Paperjam + Delano Club: Over the last 2 years which moments in the negotiation process stand out for you?
Cathrine Foldberg Møller: The many delays and extensions and the roller-coaster ride through Hard Brexit, No Brexit, Soft Brexit, No Deal Brexit and back again. The political discussions and negotiation of the terms had a powerful impact on the regulatory and legal issues, and we were all sat at the edge of our chair waiting for a conclusive answer and outcome. In the meantime, it was difficult for firms to plan their strategy. Whilst we knew that Brexit would have an impact on business, it was not entirely clear how that could be tackled. The much often used (and disliked) phrase from lawyers that “it depends” was, unfortunately, spot on. As we helped our clients complete the “Brexit notifications” to be submitted to the [Luxembourg financial regulator] CSSF and watched the parliament pass a law in preparation for a No Deal Brexit, we thought the end of the chapter was in sight. That was summer 2019 and we now know a lot more was to come.
If you could advise the Luxembourg government on ways to go forward to capitalise on Brexit what would you say?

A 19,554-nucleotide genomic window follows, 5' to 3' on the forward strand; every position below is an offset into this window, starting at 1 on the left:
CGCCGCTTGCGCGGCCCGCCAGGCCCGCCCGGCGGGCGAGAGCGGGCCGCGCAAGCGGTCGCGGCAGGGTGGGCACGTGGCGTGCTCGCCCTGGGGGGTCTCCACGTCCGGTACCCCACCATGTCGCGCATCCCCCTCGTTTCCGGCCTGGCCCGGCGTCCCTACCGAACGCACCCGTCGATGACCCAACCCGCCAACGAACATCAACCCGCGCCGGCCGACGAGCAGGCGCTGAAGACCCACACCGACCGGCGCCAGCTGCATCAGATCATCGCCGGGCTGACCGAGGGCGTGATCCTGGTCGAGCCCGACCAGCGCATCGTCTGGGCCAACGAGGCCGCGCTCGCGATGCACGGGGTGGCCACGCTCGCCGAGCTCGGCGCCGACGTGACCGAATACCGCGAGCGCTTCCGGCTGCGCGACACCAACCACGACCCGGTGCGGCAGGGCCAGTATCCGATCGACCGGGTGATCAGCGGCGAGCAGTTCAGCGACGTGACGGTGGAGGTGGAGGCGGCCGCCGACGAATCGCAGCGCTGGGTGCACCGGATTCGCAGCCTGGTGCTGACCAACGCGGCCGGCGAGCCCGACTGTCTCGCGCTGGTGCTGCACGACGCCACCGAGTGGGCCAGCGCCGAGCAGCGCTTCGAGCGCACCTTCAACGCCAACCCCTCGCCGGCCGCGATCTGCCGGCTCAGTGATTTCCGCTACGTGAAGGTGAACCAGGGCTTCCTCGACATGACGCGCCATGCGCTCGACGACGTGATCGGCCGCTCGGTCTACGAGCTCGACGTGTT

To continue doing what we have been doing all along--showing what we are good at and continuously delivering quality and demonstrating innovation. The message from the Luxembourg financial sector has consistently been that we were not out to “steal London’s crown”. Luxembourg was already known as an excellent hub for international financial institutions, Brexit did not change that. In the heart of Europe, not only literally but also figuratively with its cross-border activities and multi-lingual and cultural workforce, Luxembourg is an obvious choice for international business. We should continue to emphasise the benefits the Luxembourg financial sector has to offer, ensuring collaboration and stability for the global financial centre. It’s equally important to look towards the future and embrace the digital and technological developments and continue to build this expertise. It’s time to master the digital wave.
If we were having this conversation in 5 years time, what condition do you believe the EU will be in?
Brexit was a wake-up call. We have been reminded of all the benefits we enjoy in the EU: being able to travel and work freely and where we want, a sense of solidarity and security, respect and encouraging the languages and cultures of the different countries. Brexit also taught us that agreements can always be reached, even where a lot is at stake and the discussions are lengthy and difficult. I hope that the EU will be stronger and closer together. Five years down the road the EU will look back, but only to realise how far we’ve come.